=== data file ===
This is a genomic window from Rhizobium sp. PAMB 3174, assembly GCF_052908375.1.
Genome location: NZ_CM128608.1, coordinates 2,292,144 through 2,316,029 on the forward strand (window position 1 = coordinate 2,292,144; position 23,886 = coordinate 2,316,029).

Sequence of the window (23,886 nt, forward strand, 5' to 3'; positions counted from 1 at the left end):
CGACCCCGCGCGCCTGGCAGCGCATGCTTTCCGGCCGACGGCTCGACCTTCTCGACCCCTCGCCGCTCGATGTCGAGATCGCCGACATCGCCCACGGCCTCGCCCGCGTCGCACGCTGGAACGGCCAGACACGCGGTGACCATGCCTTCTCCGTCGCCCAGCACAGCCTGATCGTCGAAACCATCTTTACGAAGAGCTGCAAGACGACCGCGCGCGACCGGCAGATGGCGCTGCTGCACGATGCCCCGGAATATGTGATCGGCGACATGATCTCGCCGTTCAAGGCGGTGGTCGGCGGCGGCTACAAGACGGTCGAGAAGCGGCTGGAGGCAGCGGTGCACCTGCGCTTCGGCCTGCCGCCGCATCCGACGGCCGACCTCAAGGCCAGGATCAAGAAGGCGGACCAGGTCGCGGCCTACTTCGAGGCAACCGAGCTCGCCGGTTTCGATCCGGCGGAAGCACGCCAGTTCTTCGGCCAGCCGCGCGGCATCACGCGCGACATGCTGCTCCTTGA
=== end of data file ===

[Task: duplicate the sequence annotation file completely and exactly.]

This is a genomic window from Rhizobium sp. PAMB 3174, assembly GCF_052908375.1.
Genome location: NZ_CM128608.1, coordinates 2,292,144 through 2,316,029 on the forward strand (window position 1 = coordinate 2,292,144; position 23,886 = coordinate 2,316,029).

Sequence of the window (23,886 nt, forward strand, 5' to 3'; positions counted from 1 at the left end):
CGACCCCGCGCGCCTGGCAGCGCATGCTTTCCGGCCGACGGCTCGACCTTCTCGACCCCTCGCCGCTCGATGTCGAGATCGCCGACATCGCCCACGGCCTCGCCCGCGTCGCACGCTGGAACGGCCAGACACGCGGTGACCATGCCTTCTCCGTCGCCCAGCACAGCCTGATCGTCGAAACCATCTTTACGAAGAGCTGCAAGACGACCGCGCGCGACCGGCAGATGGCGCTGCTGCACGATGCCCCGGAATATGTGATCGGCGACATGATCTCGCCGTTCAAGGCGGTGGTCGGCGGCGGCTACAAGACGGTCGAGAAGCGGCTGGAGGCAGCGGTGCACCTGCGCTTCGGCCTGCCGCCGCATCCGACGGCCGACCTCAAGGCCAGGATCAAGAAGGCGGACCAGGTCGCGGCCTACTTCGAGGCAACCGAGCTCGCCGGTTTCGATCCGGCGGAAGCACGCCAGTTCTTCGGCCAGCCGCGCGGCATCACGCGCGACATGCTGCTCCTTGA